I'm a fairly compassionate person (I like to think?) and - I hope even my political opponents would agree?? - not 'overly' partisan or personal in my political beliefs and/or actions ...
... but having kept quiet on the Megrahi decision since the whole episode burst into the news last week, after some serious thought I now find myself - whilst having personal sympathy for the position Kenny MacAskill found himself in - having absolutely no sympathy for the way the ultimate decision was arrived at and eventually communicated.
A man (Megrahi) who is legally guilty (put aside the arguments over his conviction - they shouldn't apply to this moment) of murdering 270 people was released from jail last Thursday, and allowed to leave the country of his crime, where he was being held for his actions on a life-sentence.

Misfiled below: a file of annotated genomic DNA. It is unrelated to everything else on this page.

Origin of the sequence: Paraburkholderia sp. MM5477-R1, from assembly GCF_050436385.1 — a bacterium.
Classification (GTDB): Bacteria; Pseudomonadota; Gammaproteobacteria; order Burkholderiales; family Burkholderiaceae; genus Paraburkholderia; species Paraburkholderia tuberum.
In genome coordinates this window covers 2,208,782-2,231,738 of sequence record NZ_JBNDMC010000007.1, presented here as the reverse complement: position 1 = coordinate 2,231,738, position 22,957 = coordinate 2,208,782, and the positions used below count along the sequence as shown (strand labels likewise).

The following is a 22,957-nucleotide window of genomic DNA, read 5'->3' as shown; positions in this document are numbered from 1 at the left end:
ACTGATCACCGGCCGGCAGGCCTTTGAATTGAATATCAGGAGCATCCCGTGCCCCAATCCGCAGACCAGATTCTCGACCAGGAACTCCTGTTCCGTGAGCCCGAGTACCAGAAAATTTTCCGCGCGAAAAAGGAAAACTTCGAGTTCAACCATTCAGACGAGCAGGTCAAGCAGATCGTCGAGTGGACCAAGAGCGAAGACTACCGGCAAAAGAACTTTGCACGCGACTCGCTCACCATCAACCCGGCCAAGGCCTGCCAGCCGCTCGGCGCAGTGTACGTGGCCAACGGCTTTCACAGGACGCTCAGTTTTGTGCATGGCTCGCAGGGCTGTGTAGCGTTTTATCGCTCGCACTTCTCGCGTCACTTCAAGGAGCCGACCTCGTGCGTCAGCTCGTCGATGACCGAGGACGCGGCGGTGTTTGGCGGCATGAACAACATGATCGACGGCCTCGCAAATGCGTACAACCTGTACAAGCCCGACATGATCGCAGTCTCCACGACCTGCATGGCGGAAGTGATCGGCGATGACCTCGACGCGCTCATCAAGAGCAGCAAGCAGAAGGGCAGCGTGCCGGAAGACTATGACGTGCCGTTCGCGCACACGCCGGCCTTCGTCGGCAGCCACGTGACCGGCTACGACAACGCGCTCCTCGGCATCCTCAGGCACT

I just can't find any justification for what's described above?
Look at the statement on this issue from the Scottish Government (and the relevant legislation) - it is obvious that Scottish Ministers have the power to release on 'compassionate grounds', but the relevant Minister has only 'guidance' to follow and has to be 'satisfied' of any case made. There is no reading of the legislation (not in my mind) that says: if this and this applies, then the prisoner must be released ...
... ultimately it's a subjective process, which clearly relies on some objective facts - such as the prisoner is dying - but nowhere can I see any set of objective facts that must inextricably lead, in law, to prisoner release?
MacAskill was right to say, "these are my decisions and my decisions alone" ... that's correct ... but, for me, he arrived at the wrong decision and released (not just from custody, but from Scotland) a man who is legally guilty of the worst crime committed on Scottish soil, in living memory.
A compassionate decision - just maybe?
The right decision - certainly not.